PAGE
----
Trulia adds Spotlight ads and lowers…

…the overall price of their featured listings with a revamp of their ad platform.

Some details… What used to cost $50/month for 10 listings now costs $39/month for unlimited listings.   In addition, as part of Trulia Pro, agents can also add unlimited spotlight ads.  So far, so good…

However, similar to Joel, a move toward “unlimited” ads had me scratching my head a bit.  From a business point of view, the upside of the spotlight ads seem somewhat limited for both Trulia and the ad buyer… especially in that they don’t do much to reward creative or innovative ads.

One of the keys to success of Google’s AdWords program is that users are constantly tweaking their ads and adjusting (often increasing!) budgets for their ad campaigns. With the Spotlight ads, there’s very little incentive to tweak. Sure you might be able to tweak things to get a slightly higher click-through-rate, but at the end of the day, you won’t be able to increase the amount of money you spend on the service (remember I get “unlimited ads for $39/month”), so even if you figured out the “system”, most agents won’t be able to use that knowledge to substantially increase their exposure.

Nonetheless, especially while the system is new with lots of excess inventory, there’s probably a lot of low-hanging fruit to pick up for agents looking to find potential buyers…

A fascinating conversation about NAR/DOJ…

I really want to thank the industry titans who participated in today’s podcast:

As well as all the people who listened in and provided wonderful chat commentary throughout the podcast. There were so many great names that showed up that I can’t wait to get many of you on future podcasts!

I thought if I gave us a half-hour we’d be able to cover the subject completely… but with the crew above, we were flying along after an about an hour when I decided to pull the plug in order to save some energy for next week! 😉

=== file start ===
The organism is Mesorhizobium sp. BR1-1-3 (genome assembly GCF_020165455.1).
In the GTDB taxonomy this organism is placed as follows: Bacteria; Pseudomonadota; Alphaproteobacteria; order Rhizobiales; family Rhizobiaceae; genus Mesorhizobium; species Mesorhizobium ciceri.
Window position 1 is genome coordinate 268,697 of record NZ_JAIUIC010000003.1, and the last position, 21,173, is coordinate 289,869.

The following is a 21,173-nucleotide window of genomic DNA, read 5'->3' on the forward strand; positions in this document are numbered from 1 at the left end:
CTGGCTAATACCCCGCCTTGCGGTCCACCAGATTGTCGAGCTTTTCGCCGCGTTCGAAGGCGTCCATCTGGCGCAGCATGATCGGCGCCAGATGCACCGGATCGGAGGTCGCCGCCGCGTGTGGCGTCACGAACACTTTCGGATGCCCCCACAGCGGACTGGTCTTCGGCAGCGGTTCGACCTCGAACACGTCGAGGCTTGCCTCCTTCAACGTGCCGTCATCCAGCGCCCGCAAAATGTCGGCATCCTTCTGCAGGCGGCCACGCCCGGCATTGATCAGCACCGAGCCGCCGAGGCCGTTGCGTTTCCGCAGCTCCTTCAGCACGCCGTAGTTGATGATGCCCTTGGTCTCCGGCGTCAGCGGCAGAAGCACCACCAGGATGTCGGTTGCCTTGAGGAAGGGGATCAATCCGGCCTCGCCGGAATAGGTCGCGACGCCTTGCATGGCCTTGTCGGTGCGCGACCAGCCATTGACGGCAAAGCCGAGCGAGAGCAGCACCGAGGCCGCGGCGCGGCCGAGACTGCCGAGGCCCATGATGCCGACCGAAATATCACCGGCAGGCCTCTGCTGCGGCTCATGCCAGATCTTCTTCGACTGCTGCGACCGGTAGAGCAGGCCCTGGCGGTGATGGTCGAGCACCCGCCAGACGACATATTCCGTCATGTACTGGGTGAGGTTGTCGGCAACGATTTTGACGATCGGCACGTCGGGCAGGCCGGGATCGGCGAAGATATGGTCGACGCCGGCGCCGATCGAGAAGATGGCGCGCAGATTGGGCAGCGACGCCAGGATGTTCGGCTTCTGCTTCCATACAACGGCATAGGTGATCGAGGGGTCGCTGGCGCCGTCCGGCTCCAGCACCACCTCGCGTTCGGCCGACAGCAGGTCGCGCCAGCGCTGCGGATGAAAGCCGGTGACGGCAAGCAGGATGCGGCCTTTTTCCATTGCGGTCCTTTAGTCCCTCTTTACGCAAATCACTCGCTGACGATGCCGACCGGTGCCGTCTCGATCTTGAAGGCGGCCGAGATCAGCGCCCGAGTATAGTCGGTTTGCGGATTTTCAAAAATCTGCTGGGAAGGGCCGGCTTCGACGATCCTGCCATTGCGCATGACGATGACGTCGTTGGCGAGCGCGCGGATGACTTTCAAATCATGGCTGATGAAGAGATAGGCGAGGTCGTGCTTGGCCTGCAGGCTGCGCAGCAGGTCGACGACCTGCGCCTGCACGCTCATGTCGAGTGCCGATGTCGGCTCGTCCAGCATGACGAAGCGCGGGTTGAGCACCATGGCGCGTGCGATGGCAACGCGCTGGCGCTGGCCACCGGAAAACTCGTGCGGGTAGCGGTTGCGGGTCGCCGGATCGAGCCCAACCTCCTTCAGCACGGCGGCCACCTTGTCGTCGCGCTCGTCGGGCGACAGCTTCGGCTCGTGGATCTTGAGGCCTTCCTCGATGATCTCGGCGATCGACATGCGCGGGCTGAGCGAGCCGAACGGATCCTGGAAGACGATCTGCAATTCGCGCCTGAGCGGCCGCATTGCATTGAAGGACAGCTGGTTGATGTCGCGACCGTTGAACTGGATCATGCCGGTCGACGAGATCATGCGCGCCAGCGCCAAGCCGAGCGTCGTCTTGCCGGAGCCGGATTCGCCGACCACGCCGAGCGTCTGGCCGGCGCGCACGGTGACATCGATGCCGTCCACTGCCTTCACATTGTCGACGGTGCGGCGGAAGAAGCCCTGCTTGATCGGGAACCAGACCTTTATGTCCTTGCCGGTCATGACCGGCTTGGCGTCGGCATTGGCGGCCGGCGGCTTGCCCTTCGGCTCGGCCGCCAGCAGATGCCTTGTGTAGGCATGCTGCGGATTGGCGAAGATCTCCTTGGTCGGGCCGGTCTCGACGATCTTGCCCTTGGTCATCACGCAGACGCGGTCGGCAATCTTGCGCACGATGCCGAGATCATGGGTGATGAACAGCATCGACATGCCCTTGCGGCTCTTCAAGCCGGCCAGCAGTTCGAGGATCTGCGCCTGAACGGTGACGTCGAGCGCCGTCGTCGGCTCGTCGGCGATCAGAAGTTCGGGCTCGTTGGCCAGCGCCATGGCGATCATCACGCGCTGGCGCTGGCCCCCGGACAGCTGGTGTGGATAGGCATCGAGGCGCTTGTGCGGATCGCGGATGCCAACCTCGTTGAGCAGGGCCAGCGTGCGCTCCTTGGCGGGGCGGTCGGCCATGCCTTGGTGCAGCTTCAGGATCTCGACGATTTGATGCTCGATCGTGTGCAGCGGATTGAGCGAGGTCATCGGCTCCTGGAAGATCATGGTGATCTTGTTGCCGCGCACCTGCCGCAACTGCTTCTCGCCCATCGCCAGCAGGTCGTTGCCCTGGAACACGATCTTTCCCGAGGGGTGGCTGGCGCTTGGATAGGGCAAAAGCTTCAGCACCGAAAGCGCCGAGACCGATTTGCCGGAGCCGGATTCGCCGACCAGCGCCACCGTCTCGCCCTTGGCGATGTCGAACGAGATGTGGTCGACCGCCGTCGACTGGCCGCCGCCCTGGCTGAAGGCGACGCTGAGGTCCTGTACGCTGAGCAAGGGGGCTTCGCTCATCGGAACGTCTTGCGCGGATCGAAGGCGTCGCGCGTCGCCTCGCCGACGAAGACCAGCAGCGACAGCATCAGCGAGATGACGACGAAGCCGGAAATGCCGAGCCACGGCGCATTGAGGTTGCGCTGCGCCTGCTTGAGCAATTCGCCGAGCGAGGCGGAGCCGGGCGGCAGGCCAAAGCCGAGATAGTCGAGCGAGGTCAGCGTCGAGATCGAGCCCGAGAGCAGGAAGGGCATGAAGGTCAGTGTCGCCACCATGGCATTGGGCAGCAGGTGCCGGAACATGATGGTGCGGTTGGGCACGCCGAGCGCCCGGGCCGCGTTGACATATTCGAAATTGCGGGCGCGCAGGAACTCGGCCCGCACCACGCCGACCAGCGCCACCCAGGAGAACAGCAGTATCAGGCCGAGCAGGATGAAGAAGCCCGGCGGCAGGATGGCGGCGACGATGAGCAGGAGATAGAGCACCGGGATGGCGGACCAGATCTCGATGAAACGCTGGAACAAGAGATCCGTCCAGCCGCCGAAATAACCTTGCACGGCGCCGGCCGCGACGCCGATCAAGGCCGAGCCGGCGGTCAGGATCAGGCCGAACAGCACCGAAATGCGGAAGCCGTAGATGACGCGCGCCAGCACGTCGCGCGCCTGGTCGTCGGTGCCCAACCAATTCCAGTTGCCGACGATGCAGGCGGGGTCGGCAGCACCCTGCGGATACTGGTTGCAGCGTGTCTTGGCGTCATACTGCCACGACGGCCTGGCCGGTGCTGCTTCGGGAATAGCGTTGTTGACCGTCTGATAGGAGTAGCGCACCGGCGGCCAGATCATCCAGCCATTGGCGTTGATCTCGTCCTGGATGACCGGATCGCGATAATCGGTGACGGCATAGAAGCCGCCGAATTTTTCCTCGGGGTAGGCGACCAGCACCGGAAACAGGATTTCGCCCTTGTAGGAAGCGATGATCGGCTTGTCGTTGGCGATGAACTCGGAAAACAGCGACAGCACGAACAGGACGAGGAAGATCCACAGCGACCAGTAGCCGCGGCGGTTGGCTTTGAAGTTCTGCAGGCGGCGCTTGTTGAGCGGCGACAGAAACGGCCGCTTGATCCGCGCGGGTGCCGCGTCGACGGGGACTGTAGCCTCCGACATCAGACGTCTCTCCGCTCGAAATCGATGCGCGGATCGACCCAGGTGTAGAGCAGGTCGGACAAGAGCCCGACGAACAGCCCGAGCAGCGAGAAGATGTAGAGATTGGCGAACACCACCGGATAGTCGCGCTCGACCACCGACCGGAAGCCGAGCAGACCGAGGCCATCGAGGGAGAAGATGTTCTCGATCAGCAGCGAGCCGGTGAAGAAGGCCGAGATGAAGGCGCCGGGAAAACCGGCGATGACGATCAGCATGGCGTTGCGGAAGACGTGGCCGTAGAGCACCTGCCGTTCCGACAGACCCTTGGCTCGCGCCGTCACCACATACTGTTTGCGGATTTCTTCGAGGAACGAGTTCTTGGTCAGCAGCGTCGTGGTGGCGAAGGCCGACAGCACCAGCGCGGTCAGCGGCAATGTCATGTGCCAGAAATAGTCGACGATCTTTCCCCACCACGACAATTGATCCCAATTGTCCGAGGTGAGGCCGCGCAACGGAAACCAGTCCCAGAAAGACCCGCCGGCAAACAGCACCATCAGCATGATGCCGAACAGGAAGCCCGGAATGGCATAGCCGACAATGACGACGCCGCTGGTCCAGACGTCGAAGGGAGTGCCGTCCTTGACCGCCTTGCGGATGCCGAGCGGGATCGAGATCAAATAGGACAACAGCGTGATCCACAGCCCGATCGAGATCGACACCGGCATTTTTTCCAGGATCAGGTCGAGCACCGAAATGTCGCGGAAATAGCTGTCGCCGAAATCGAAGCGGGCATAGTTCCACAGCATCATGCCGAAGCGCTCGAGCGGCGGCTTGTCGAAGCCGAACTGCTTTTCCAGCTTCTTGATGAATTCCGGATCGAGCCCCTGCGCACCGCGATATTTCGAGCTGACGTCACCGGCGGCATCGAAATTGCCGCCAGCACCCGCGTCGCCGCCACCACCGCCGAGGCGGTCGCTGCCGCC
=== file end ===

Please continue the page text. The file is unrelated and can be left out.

And if you missed the live call, don’t worry, you can still catch all the recored action here:

That was so much fun, I know we’ll do that again… Hopefully soon! 😉

I’ve convinced myself that the one thing missing from Outside.in is that they…

…never made much inroads with the real estate community (or real estate portals for that matter).   Imagine if the Realtor.com team had bought Outside.in instead of building the neighborhoods project.

And it really doesn’t matter if it was Zillow, Trulia, AOL, Yahoo or Realtor.com, it could be a win for the real estate portal (lots of local traffic and increased SEO benefits for local terms), a win for Outside.in (monetizing within real estate is easy: featured agents, listings, etc. on neighborhood pages) and a win for consumers (a large portal could easily add more local data/content such as neighborhood stats and maps).

I’ve always felt that Outside.in had an interesting thing going and just needed some real estate influence to make it pop.   Maybe the new CEO in the restructured Outside.in will do a better job reaching out to the real estate community…

Been crazy for a few days getting ready for…

…in Realty Quest.

Here are some of the things I wanted to talk about this week, but haven’t had the chance:

  1. 4RealzEd is coming to Pasadena on May 30! The buzz from the first two events has been wonderful and I’m already seeing people sign up without any real marketing on our part! I love it!
  2. Move, Inc lost $4.6M in Q1 and not releasing “transformational” product. About the only positive news is that they are “announcing” a beta site that has been live (with a link from the homepage) since December. I feel bad for my previous colleague in marketing who has to spin this stuff.
  3. Keller Williams gets Zillow fever. Consider the great relationship between Top Producer (owned by Move) and KW, this must have been particularly painful for Errol Samuelson (runs both Top Producer and Realtor.com)
  4. Trulia teams up with the Silicon Valley Ass of REALTORS.  The traditional walls are slowly crumbling.
  5. Seattle times reporter/blogger wonders covers conference with Move, Zillow and Google and wonders who will create the real estate destination portal of the future